What making music does to your brain
Geege Schuman stashed this in Neuroscience
Music is the most complicated sound the brain can process. But why did our brains evolve such advanced tools to create and enjoy it?
Neuroscientist and jazz musician Charles Limb (TED Talk: Your brain on improv) has asked himself this question time and again. He recently got together with songwriter and musician Meklit Hadero (TED Talk: The unexpected beauty of everyday sounds) to discuss the relationship of music and the brain. First, he explained his working theory that music > language.
Music is the most advanced auditory stimulus there is. “When we look at the brains of humans, and how they evolved from the brains of animals, it becomes clear rather quickly that the human auditory system is capable of processing sound at an enormous level of complexity,” Limb says. “Music, I think, is the highest refinement of that complexity, meaning that as far as I know, there’s nothing in the auditory world that is harder for the brain to process than music.” And why would a biological system be capable of such a complicated task? For Limb, the answer is connected to the human ability to innovate. “The idea that you can improvise a jazz solo today is a direct reflection of the fact that our brains have this innate capacity to create and to generate novel ideas, which itself is absolutely integral to how we survived as a species,” he says. Of course, we still don’t know enough about how precisely this system evolved — or the advantages the capacity for musical expression might confer on a species.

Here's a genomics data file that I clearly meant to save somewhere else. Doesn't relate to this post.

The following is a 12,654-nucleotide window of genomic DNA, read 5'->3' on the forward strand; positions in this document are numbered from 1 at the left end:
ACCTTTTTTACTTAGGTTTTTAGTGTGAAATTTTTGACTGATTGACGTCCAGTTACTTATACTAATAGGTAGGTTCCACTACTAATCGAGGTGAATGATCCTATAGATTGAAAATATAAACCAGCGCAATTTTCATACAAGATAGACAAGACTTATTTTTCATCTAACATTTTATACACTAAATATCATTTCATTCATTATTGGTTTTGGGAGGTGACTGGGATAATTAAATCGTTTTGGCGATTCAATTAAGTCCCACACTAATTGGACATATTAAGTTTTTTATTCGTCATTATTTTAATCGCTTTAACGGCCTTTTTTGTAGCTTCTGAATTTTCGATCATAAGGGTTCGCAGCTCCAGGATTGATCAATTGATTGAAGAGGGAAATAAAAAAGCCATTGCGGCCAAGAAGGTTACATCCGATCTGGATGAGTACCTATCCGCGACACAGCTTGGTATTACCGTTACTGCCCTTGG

Yes, your brain does change when you’re composing music. For many musicians, the path to creation leads them through some very specific (often odd) behaviors. For Hadero, a musician who grew up in a household of scientists, “composition mode” is a sometimes weeks-long fugue of discovery. “I think of composition mode as a mix of discipline and mystery,” she says. She cooks constantly, for one thing, and she keeps her phone close by to record melodic ideas as they strike her. in general, she tries to “swim into a song rather than approach it solely intellectually.” She might start with vocal improvisations that sound like babble, just noises and sounds over a melody, and later she’ll excavate phrases on which a song can take shape. For his part, Limb’s quest to understand what’s actually going on in the brain during this instinctual process has shown that the area of the brain related to self-monitoring and observation deactivates when musicians are improvising, while the region linked with self-expression lights up. So Hadero’s babble in fact represents an important internal physiological change. “You’re actually changing the way your brain is functioning,” he tells her. Now the deeper challenge: to measure such changes, understand what’s really going on inside a musician’s skull — and in doing so try to get a deeper understanding of how creativity actually works.